Professor Jahren is an isotope detective. Her research focuses on living and fossil organisms and how they are chemically linked to the global environment. Field work takes her from the fossilized forests of the Arctic to fast food restaurants down the street, using measurements of the stable isotopes of carbon, nitrogen, hydrogen and oxygen to learn about subjects as diverse as diet and global warming. Dr. Jahren is the recipient of the James B. Macelwane Medal from the American Geophysical Union, the Donath Medal from the Geological Society of America, and she is a Biogeochemistry Fellow of the AGU. She is a two-time recipient of Fulbright Awards, one for Arctic Science in Norway and another for Environmental Science in Denmark. She completed a B.A. degree in Geology at the University of Minnesota at Minneapolis and holds a Ph.D. in Soil Science from the University of California at Berkeley. She is currently Professor of Marine and Environmental Geology at the University of Hawai‘i.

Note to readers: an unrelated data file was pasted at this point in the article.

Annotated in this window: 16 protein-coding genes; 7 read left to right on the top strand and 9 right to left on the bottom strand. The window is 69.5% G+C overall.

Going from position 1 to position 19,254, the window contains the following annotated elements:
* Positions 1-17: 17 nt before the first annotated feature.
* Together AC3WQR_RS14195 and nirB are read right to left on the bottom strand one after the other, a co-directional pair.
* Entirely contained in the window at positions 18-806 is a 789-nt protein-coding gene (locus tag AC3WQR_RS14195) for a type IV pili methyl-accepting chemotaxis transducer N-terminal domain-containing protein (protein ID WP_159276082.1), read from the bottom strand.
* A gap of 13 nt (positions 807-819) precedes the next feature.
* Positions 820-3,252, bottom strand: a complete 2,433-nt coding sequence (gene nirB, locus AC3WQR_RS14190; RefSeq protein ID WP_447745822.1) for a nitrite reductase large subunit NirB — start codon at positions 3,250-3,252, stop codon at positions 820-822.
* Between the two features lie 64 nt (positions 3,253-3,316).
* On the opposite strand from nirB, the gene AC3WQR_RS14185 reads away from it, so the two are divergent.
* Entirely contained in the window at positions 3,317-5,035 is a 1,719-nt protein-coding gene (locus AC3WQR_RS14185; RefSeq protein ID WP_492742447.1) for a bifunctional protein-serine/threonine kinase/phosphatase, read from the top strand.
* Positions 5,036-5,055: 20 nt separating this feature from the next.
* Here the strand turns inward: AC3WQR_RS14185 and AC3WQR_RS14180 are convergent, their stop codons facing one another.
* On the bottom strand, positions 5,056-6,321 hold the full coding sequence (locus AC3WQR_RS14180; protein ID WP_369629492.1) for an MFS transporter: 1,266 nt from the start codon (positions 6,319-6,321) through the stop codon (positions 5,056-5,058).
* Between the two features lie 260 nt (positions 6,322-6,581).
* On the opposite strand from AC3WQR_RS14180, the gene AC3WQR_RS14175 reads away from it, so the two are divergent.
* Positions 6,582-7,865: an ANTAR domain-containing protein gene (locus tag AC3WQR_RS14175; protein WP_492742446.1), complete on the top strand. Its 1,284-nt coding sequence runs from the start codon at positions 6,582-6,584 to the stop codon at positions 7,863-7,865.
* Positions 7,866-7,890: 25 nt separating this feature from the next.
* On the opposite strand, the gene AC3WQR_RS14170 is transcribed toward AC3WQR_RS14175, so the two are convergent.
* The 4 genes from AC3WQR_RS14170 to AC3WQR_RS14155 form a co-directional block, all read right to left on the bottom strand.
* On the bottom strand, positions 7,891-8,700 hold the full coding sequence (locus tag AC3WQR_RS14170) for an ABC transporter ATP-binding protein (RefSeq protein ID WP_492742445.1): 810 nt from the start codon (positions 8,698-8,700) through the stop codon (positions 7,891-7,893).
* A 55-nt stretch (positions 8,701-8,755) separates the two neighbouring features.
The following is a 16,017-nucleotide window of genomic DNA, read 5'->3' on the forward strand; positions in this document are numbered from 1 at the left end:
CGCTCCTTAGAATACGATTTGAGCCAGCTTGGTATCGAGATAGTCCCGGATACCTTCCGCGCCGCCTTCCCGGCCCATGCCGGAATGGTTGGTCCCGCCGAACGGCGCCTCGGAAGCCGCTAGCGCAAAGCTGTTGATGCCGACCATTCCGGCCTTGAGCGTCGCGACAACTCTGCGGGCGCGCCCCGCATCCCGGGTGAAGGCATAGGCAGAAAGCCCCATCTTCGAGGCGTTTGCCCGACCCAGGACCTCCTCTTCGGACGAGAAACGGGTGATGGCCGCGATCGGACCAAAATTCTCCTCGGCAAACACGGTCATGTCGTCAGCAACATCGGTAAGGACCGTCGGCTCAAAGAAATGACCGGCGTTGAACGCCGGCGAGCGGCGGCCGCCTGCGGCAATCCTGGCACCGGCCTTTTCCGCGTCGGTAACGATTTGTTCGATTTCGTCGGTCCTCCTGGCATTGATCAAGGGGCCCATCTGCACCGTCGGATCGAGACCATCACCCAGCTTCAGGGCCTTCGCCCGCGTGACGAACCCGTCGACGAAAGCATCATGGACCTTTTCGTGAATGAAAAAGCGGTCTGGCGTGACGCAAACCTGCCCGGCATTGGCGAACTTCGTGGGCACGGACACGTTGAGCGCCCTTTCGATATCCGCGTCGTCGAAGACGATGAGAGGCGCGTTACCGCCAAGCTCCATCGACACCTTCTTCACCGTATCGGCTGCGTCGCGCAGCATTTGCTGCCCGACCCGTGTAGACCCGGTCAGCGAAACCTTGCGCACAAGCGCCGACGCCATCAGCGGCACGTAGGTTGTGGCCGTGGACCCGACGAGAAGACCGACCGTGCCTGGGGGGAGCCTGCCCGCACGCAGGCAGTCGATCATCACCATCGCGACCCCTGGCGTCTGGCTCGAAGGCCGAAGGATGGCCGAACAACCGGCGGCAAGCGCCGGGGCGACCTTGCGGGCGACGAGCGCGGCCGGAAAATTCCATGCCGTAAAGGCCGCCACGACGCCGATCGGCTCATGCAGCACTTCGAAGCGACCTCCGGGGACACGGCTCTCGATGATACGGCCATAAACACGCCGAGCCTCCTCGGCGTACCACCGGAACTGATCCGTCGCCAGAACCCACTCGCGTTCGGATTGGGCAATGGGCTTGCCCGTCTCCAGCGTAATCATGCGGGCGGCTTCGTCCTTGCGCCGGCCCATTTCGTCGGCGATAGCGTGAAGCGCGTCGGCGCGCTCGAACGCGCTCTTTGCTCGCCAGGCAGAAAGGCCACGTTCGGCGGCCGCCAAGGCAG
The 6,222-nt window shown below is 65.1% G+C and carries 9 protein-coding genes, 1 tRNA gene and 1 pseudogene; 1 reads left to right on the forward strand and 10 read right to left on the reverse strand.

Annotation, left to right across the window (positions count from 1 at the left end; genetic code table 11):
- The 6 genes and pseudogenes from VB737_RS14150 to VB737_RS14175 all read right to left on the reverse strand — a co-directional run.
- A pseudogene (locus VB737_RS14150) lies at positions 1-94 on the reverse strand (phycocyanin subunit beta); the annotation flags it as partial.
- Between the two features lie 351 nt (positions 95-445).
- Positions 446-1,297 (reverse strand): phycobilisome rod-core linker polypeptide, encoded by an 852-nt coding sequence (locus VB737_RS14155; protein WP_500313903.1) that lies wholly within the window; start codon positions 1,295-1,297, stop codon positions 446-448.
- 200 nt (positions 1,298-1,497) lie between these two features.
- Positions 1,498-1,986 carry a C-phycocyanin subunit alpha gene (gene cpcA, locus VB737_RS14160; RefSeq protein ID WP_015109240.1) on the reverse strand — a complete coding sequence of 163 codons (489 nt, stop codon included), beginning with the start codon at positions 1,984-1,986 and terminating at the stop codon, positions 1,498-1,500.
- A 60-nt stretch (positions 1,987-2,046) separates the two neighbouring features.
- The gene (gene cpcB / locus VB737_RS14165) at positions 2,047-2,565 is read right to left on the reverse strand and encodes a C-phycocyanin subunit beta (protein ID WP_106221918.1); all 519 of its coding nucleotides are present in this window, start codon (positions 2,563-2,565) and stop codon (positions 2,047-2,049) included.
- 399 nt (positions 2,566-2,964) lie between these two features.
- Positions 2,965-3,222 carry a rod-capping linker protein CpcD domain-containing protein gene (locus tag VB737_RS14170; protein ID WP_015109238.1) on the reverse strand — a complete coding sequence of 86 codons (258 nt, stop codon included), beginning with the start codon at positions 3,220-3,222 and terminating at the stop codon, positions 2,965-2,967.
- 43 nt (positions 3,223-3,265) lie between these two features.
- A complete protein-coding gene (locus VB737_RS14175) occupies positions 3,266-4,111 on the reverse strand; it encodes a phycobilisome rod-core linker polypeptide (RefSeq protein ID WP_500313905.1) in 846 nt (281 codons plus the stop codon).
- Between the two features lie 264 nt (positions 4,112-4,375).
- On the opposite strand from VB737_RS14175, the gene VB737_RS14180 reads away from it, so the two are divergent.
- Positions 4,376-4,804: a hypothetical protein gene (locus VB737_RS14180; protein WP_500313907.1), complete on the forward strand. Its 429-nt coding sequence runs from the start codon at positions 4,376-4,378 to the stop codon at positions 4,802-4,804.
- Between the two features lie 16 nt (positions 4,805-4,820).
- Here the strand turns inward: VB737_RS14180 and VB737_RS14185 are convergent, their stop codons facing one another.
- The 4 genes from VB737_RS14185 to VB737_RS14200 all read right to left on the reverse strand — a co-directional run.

Dr. Jahren’s lecture is co-sponsored by SU-ADVANCE. She will also be giving a technical lecture in the K. Douglas Nelson Lecture Series in the Department of Earth Sciences on Thursday, October 24th, at 4pm in the Heroy Geology Lab rm 113 entitled “The Effect of Elevated pCO2 on C3 Plants through Geologic Time”.